The wool from Cora Lynn station goes to some of the finest Italian fashion makers. Now, you might think of New Zealand as being isolated and unconnected with the rest of the world, but Andy put those thoughts to rest. He pointed to a pile of wool on the wool table and said that before September 11th, he could get $34 for it. Now, he can only get $12 because Americans aren't buying expensive suits, so the fashion makers aren't buying the wool. Interestingly, he says that sheep meat prices haven't been affected. People still have to eat, but they don't have to do so in an expensive suit.

Andy dragged an ewe from the back and started shearing it. They hire 7 contract shearers for 3 days every year to shear all 3000 sheep on the farm at once. Each shearer can do about 125 sheep a day, and gets paid $1.60 per sheep. The farm sets aside 100 sheep which they then shear one at a time, every other day, for lodge visitors. But nothing's just for show -- all the wool from such shearings is used. Nothing is wasted.

Andy sheared by hand. He said an electric would shave too close, stripping the sheep of vital wool which protected it from the high mountain elements during the winter. To the surprise of many of us, the ewe was extremely docile, hardly moving while the shearing took place. I guess they know better than to squirm. Andy said the key was to control the head (by placing it between your legs). Another thing I learned -- you can tell a sheep's age by counting its teeth.

Andy starting to shear a sheep

After doing part of the shearing, Andy asked for volunteers to give it a try. Jean yelled out that she would try, and she got up on stage and gingerly took a few snips. A few other guests also tried their hand at it. It was all good fun, with Andy answering all of the many questions we had. He complained that it was very hard to get farm help these days. He said it's a worldwide problem, as people want to move into the big urban centers and don't want to work on a farm anymore. It seems like a tough life, hard to take vacations. He said -- "sheep are cute until you have 3000 of them."

Jean about to take her turn

Jean said she could feel the oil in the wool (lanolin). Andy said it would only take about a year for the wool to grow back. He finished shearing the ewe and then threw the wool onto the wool table. He sorted it, separating the wool around the head, the wool around the legs, and the wool from the back. The rest was the highest quality, but everything would be used. The wool will be separated according to quality, put into bales, and sold at auction. The buyer will have the task of cleaning and processing it. Andy said it's a 34-step process from sheep to suit.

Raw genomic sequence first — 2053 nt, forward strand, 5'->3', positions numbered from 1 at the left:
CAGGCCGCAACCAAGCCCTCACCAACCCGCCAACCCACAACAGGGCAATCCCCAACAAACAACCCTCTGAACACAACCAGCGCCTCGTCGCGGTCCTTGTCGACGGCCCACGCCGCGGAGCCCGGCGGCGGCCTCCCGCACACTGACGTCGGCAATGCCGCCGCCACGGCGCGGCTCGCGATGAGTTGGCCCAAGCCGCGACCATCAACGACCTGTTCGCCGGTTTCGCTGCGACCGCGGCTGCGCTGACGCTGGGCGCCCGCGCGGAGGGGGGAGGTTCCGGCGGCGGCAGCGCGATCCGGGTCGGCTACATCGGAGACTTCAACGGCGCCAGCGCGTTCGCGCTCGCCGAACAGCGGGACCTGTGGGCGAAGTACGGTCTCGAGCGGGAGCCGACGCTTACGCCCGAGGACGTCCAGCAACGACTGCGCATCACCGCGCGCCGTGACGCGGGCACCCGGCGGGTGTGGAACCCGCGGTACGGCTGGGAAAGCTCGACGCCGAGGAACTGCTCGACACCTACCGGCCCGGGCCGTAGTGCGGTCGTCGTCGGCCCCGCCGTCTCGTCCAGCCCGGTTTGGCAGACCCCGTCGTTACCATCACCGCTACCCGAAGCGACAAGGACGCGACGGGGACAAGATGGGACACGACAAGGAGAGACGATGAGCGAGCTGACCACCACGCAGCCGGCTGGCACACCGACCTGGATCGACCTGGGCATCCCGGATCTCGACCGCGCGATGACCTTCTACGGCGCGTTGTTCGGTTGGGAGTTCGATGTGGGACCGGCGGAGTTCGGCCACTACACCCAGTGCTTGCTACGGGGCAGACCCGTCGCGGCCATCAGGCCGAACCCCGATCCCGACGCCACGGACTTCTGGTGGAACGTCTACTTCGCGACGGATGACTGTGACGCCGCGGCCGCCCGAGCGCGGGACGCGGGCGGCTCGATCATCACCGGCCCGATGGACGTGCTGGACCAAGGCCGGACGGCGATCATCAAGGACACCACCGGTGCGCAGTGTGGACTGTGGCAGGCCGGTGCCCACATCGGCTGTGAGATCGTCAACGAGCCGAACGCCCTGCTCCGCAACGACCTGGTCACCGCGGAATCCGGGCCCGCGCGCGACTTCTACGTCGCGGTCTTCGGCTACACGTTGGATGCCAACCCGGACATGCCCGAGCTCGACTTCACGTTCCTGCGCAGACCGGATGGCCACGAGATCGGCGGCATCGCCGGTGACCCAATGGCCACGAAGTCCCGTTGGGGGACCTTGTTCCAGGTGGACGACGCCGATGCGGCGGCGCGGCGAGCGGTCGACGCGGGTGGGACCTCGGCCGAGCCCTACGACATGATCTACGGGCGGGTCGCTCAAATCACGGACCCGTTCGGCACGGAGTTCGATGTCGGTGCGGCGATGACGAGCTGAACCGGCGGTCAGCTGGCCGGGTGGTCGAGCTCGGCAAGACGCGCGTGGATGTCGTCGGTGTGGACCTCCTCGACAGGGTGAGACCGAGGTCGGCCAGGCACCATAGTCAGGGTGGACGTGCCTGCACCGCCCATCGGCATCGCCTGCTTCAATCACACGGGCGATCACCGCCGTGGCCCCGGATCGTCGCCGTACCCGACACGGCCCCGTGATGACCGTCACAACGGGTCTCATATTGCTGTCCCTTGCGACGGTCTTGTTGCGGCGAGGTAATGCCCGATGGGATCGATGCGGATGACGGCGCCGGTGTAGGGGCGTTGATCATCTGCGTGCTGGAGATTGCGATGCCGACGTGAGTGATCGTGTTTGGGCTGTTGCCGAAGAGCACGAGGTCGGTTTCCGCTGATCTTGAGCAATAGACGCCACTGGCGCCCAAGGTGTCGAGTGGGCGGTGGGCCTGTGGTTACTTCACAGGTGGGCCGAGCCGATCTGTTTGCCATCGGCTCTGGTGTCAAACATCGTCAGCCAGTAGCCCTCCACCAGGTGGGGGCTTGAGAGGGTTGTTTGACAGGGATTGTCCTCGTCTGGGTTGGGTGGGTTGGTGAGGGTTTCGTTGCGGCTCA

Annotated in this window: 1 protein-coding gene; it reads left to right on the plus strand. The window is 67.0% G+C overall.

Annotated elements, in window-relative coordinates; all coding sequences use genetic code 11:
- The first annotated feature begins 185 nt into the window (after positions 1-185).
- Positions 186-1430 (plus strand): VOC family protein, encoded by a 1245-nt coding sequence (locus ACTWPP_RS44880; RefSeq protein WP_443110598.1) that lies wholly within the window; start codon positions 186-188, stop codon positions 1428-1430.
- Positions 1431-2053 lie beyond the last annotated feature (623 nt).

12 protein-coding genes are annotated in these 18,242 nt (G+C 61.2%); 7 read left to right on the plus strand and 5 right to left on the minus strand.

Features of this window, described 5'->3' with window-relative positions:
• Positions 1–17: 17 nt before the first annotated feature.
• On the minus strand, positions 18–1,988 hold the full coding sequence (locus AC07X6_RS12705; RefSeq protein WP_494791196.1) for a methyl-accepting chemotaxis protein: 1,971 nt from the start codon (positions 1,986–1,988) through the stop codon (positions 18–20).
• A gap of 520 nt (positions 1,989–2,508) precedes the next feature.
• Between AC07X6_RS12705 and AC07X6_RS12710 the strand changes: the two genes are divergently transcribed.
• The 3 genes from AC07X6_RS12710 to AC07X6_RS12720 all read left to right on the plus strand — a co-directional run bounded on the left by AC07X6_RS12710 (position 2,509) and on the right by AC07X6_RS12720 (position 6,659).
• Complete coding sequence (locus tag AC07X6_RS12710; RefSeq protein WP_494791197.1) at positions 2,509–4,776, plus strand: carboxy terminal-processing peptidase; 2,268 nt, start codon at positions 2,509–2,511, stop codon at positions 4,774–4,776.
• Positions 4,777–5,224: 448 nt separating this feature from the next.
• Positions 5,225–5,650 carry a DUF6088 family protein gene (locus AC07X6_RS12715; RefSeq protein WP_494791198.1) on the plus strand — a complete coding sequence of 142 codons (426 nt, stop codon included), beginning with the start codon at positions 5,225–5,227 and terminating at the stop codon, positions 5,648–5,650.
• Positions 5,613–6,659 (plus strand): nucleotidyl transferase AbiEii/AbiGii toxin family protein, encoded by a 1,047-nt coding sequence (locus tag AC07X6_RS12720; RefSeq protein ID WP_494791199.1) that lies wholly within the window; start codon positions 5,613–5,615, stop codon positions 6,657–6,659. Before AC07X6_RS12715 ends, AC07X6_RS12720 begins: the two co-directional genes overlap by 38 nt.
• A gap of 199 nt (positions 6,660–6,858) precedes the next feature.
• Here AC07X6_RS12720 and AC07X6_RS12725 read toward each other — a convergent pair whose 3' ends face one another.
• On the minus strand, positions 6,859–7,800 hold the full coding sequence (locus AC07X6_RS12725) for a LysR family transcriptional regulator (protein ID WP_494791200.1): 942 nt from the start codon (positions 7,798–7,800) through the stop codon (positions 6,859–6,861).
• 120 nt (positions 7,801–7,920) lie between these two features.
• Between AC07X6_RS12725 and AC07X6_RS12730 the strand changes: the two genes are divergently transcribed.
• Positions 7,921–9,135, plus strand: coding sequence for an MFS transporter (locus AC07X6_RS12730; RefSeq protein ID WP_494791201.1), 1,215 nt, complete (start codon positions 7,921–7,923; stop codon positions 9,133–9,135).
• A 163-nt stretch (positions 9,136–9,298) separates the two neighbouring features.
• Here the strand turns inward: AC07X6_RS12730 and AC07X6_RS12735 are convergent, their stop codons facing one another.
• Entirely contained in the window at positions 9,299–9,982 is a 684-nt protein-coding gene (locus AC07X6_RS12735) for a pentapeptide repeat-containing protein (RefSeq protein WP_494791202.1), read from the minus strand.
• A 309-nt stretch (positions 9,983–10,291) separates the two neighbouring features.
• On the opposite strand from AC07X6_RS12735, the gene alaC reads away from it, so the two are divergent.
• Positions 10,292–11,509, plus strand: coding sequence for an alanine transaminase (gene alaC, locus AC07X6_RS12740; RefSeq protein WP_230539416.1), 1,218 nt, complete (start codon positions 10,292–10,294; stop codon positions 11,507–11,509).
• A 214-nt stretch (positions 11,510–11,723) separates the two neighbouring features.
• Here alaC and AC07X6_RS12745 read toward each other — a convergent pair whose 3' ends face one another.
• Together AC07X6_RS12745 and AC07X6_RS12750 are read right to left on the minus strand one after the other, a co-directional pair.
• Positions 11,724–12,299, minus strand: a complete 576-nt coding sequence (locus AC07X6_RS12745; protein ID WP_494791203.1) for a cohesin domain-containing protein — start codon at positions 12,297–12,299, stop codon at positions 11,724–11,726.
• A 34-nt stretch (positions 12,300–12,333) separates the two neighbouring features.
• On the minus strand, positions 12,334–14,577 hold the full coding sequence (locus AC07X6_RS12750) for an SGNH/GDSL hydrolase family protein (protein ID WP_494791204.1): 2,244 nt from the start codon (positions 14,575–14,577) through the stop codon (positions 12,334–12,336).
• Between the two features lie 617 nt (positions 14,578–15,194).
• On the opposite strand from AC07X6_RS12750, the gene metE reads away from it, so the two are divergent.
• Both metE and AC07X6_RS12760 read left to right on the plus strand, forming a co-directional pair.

Fully sheared sheep going into the back

Sorting the wool on the table

Oh, and the tails are cut off when the sheep are 6 weeks old, to keep the wool clean. Apparently some people throw the tail on the BBQ and eat it.

Tonight the lodge was a bit fuller, as the Japanese (who were probably one person per room) had left, to be replaced by a couple of tour groups from California. Gerry McSweeney (part owner of the lodge), as he had the previous night, greeted us all at about 7:30pm in the common area. He introduced everyone and talked about what people had done during the day. He's an energetic guy who leads some of the lodge activities.

We dined with 3 other couples tonight. There was Jean and Allen from Los Altos, Mervyn and Diana from England, and Peter and Froukje from the Netherlands. We had a lively conversation concerning everything from politics (or politicians) to food and travel to homeless people. Mervyn was quite amusing, bellowing out in a loud voice which made him sound drunk -- and that was before he started drinking the wine. He claimed that British restaurants are very good these days, despite the prevalent jokes about British food. Mervyn and Diana were on a 10 week vacation going around the world (next stop Singapore). Coincidentally, they also stayed at the George hotel in Christchurch and would return there later in their trip. He said when they went to the Pescatore restaurant without reservations, they refused to seat him, even though there were clearly free tables. The restaurant's whole attitude needs an adjustment.

Dinner here at the lodge was great as expected. We started off with kumera soup. I had salmon while Jean had the lamb. Cheesecake for dessert. After dinner we went upstairs for a slide show presentation by Gerry. We learned a few things about the natural history of New Zealand. Originally the islands were 80% covered by forests. The Maoris arrived about 700 years ago and started burning the forests to create clearings for agriculture. By the time the Europeans arrived about 300 years ago, the islands were only 40% covered by forest. Now, there's only about 20% forest cover. I would imagine a large percentage of the land is now instead covered by sheep and cattle farms.

Gerry extolled the virtues of the Kea bird, which apparently is one of the most intelligent animals on earth. He also talked a bit about Lake Moreaki penguins. The Arthur's Pass Wilderness Lodge has a sister lodge at Lake Moreaki. Jean and Allen had already stayed there, and said it was a little more rustic than the Arthur's Pass lodge. Still, it seems like it would be a nice place to stay -- it's certainly more remote.